May 19, 2013 Sections
Winnipeg Free Press - PRINT EDITION
Mayor Sam Katz seems remarkably untroubled by the fact a deputy fire chief negotiated a multimillion-dollar land deal with a Winnipeg-based real estate giant, a boondoggle that has upset just about every member of council.
Reid Douglas, who has since been promoted to chief, traded three city-owned properties to Shindico in return for an apparently valuable property on Taylor Avenue, where the city has built a new fire station.
Mr. Douglas was somehow able to do all this even though the properties, including two with aging firehalls, had not been declared surplus by city council and without any discussions with the local councillor or others who had an interest in some of the disposed civic properties.
It's an understatement to say process wasn't followed, yet Mr. Katz remains untroubled by this series of unfortunate events.
He would only concede that communications could have been better, but otherwise he didn't think there was much to get upset about.
Everyone knew, Mr. Katz says, the two firehalls were to be closed, and land was needed for a new one. The mayor also says it's premature to criticize the deal until a civic report on the land swap determines if the city received a good deal or not.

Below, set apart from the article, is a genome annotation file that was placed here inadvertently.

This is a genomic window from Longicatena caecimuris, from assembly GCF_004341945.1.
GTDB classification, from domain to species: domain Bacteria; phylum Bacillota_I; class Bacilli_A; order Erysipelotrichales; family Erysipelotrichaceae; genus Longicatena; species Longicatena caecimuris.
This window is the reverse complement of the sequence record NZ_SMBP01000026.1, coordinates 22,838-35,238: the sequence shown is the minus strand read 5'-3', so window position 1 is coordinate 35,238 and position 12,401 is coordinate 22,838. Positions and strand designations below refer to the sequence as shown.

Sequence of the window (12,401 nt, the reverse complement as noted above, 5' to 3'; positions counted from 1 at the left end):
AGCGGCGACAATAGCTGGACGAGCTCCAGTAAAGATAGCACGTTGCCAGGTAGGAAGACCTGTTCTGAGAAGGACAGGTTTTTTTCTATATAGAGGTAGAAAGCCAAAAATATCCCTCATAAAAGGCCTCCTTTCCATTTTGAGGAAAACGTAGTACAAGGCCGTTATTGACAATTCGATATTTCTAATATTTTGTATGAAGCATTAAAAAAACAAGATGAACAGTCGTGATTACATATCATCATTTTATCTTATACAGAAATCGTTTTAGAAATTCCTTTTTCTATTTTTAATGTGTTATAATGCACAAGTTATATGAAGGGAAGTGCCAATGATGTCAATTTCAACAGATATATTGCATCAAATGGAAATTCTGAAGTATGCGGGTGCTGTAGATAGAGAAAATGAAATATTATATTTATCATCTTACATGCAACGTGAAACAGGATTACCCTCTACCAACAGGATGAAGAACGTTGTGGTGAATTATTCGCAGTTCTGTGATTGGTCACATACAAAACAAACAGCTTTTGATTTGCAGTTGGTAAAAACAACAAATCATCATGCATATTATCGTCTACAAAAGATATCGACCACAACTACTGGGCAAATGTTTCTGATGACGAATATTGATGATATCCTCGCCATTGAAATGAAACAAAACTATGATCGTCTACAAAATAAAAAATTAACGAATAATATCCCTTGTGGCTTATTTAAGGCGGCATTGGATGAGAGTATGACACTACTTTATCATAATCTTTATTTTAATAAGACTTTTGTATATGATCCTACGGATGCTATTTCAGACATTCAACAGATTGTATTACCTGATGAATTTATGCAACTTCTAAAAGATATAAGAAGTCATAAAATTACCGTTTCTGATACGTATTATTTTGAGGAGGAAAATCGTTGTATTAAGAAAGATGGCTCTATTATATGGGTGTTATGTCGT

The land exchange may well be a good deal for the city, but that's not the point.
The real question is how was a deputy fire chief able to sell land under the nose of city councillors and apparently with the help of civic staff who weren't aware the land was not even ready for sale legally? If council's approval is still needed, then how did we get this far -- a new firehall has already been built on land the city acquired from Shindico -- without it?
It's also unclear how Shindico was able to list at least one of the city properties. Details on whether the titles of any of the properties were transferred are sketchy, and even the legal status of the land is still the subject of confusion.
Fortunately, every member of council who has spoken on the issue has expressed deep concern about the process and they are determined to find out what happened.
The whole affair could turn out to be nothing but a comedy of errors, but it's a comedy the city does not want to repeat.
The system only works if taxpayers know the civil service is diligent and conscientious in managing important files, but ad hoc arrangements like the land-swap fiasco undermine that trust and erode confidence in the system. That's another reason why the report on the unorthodox deal must be thorough, public and transparent.
Republished from the Winnipeg Free Press print edition August 30, 2012 A10